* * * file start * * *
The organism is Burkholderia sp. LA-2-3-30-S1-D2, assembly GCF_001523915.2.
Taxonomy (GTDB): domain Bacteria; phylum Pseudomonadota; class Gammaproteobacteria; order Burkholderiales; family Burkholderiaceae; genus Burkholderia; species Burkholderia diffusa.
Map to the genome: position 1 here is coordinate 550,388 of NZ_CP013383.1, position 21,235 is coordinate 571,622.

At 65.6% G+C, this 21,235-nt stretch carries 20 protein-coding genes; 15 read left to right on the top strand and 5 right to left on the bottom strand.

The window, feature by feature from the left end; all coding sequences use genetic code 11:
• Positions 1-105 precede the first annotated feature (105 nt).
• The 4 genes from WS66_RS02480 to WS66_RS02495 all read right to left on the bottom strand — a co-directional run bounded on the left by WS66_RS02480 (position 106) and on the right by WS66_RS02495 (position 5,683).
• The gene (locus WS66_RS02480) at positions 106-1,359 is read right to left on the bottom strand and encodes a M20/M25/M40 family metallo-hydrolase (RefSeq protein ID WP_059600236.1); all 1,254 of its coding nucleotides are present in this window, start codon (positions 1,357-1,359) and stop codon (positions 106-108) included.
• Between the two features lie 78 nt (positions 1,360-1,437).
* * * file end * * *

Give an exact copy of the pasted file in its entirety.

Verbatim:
The organism is Burkholderia sp. LA-2-3-30-S1-D2, assembly GCF_001523915.2.
Taxonomy (GTDB): domain Bacteria; phylum Pseudomonadota; class Gammaproteobacteria; order Burkholderiales; family Burkholderiaceae; genus Burkholderia; species Burkholderia diffusa.
Map to the genome: position 1 here is coordinate 550,388 of NZ_CP013383.1, position 21,235 is coordinate 571,622.

At 65.6% G+C, this 21,235-nt stretch carries 20 protein-coding genes; 15 read left to right on the top strand and 5 right to left on the bottom strand.

The window, feature by feature from the left end; all coding sequences use genetic code 11:
• Positions 1-105 precede the first annotated feature (105 nt).
• The 4 genes from WS66_RS02480 to WS66_RS02495 all read right to left on the bottom strand — a co-directional run bounded on the left by WS66_RS02480 (position 106) and on the right by WS66_RS02495 (position 5,683).
• The gene (locus WS66_RS02480) at positions 106-1,359 is read right to left on the bottom strand and encodes a M20/M25/M40 family metallo-hydrolase (RefSeq protein ID WP_059600236.1); all 1,254 of its coding nucleotides are present in this window, start codon (positions 1,357-1,359) and stop codon (positions 106-108) included.
• Between the two features lie 78 nt (positions 1,360-1,437).